Workshop on Discrete Geometry and Mathematical Morphology for Computer Vision (DGMM4CV)
Il y a: 215 days
ACCV 2016 Workshop on DISCRETE GEOMETRY AND MATHEMATICAL MORPHOLOGY FOR COMPUTER VISION (DGMM4CV),
Taipei, Taiwan, 24 November 2016, in conjunction with ACCV 2016.
Robin Strand (Uppsala University, Sweden): Digital distance functions - recent advances in theory and applications.
Adrian Sheppard (Australian National University, Australia): Analysis of complex material structure from 3D images using discrete Morse theory and persistent homology.
Punam Kumar Saha (The University of Iowa, USA): Skeletonization and its application to quantitative morphometry.
Call for Papers
Discrete geometry plays a fundamental role in research fields such as image analysis, computer vision, computer graphics, pattern recognition, and shape modeling. This is because all data in the computer are unavoidably discrete. The foundation of discrete geometry comes from the necessity of the treatment of digitized models or images of objects in the 2D or 3D Euclidean space. Mathematical morphology, on the other hand, is a theory and technique for analyzing and processing geometrical structures based on set theory, lattice theory, and topology. Mathematical morphology is most commonly applied to digital images, but it can be employed as well on graphs, surface meshes, solids, and many other spatial structures.
The community of discrete geometry and that of mathematical morphology have closely communicated and mutually exchanged latest research results and ideas to stimulate and widen the communities. However, the computer vision community has less communicated with both the communities in spite that they all are working for digital images. Sharing recent findings in each community with the other communities contributes to advancing the cutting edge of researchesfor image analysis. There are increased demands to exchange latest results and ideas to foster these three communities together, and it is quite timely to bring them together.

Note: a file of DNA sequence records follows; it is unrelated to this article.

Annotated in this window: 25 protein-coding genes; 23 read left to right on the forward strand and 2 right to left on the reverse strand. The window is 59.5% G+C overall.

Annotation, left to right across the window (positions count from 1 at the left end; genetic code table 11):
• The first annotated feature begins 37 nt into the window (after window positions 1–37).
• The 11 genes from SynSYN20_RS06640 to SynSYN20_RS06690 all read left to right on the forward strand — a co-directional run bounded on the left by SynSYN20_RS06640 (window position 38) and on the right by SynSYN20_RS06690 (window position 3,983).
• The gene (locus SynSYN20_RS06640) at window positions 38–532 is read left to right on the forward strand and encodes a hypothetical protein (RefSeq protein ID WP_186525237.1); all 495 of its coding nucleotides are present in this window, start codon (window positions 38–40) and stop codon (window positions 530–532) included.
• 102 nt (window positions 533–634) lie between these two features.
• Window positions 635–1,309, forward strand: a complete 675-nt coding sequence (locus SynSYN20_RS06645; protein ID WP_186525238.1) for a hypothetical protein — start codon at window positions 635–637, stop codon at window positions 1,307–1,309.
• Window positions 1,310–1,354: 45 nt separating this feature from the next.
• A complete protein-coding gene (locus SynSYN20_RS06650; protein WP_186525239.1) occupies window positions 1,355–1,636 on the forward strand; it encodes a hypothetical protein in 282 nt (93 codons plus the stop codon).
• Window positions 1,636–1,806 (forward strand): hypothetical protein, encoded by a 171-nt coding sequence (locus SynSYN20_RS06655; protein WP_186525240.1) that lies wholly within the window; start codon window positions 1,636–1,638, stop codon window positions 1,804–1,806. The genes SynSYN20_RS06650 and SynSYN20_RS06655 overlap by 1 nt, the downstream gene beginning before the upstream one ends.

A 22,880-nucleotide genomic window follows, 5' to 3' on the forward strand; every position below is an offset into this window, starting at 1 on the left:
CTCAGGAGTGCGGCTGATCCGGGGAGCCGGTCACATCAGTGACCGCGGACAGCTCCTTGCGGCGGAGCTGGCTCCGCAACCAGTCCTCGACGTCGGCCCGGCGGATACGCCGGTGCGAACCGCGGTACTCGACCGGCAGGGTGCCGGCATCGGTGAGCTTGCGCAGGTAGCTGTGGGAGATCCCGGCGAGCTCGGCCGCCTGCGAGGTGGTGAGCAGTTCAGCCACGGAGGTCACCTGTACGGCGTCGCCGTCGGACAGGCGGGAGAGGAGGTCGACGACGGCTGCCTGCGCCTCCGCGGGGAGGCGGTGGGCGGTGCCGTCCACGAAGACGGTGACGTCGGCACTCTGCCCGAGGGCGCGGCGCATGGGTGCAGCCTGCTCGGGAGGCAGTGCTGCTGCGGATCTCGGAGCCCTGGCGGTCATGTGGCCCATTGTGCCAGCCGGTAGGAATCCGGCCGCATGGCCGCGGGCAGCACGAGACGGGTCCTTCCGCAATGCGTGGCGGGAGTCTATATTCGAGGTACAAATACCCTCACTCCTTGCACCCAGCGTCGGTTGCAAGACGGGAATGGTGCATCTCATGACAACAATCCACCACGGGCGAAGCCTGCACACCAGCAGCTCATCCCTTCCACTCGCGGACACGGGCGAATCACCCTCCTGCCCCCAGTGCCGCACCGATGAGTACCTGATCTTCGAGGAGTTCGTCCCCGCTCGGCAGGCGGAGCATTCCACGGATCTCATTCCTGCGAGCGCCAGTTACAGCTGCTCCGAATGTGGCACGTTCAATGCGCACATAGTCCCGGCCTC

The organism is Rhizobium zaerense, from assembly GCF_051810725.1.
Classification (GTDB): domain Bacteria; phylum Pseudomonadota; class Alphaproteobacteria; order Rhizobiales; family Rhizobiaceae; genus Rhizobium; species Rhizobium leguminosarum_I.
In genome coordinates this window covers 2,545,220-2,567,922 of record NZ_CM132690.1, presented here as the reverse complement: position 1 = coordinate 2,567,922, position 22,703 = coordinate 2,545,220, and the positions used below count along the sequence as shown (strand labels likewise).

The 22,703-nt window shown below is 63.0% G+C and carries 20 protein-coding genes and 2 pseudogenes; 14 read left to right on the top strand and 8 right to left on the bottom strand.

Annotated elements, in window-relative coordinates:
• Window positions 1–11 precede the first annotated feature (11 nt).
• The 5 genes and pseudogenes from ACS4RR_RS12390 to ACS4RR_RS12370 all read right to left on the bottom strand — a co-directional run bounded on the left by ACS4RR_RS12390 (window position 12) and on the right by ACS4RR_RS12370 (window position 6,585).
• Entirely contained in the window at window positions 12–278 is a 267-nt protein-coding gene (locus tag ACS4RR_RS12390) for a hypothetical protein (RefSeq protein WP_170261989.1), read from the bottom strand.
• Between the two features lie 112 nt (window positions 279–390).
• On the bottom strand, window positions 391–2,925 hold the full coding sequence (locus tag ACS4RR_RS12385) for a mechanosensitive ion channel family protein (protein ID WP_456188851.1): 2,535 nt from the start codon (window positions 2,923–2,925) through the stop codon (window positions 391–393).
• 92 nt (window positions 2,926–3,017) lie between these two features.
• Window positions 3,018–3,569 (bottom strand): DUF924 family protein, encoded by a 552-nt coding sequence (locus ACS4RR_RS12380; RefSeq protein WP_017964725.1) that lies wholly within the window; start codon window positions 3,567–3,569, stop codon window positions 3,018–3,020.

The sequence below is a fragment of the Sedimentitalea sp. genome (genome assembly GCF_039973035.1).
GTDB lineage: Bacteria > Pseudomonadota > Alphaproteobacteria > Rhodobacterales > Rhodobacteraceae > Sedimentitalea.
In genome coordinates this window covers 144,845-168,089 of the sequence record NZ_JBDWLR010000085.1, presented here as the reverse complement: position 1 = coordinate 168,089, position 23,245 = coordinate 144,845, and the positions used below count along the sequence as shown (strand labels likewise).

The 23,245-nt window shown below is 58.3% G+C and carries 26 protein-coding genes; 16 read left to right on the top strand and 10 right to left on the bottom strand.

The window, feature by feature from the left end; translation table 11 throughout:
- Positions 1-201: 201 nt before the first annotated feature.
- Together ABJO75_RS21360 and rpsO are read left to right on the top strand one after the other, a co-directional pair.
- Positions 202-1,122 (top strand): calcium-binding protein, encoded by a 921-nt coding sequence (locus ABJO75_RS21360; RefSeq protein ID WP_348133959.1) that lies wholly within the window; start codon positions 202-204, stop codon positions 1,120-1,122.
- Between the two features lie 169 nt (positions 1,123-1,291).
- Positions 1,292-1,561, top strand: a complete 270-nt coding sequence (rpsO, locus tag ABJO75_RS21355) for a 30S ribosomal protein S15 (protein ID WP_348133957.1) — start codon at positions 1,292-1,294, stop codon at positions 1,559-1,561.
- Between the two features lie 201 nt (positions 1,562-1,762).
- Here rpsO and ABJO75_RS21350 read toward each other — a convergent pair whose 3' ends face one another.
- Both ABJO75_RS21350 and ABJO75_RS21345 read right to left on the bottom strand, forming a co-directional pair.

Based on the recent development and discovery in 2D and 3D image analysis, the goal of this workshop is to light up and share common digital and discrete methodology in various fields and to open a new direction of computer vision, discrete geometry and mathematical morphology. Successful researchers are expected to submit their latest results and new ideas in discrete and digital geometric methods in image analysis and its related areas.
Main topics are, but are not limited to:
Geometric motion analysis
Markov random field
Discrete and combinatorial optimization
Discrete and computational Topology
Low-level vision, image processing
Denoising and filtering
Segmentation and grouping
Point cloud processing
Human action recognition
Scene labelling and understanding
Medical image processing
Jean Cousty, Yukiko Kenmochi, Akihiro Sugimoto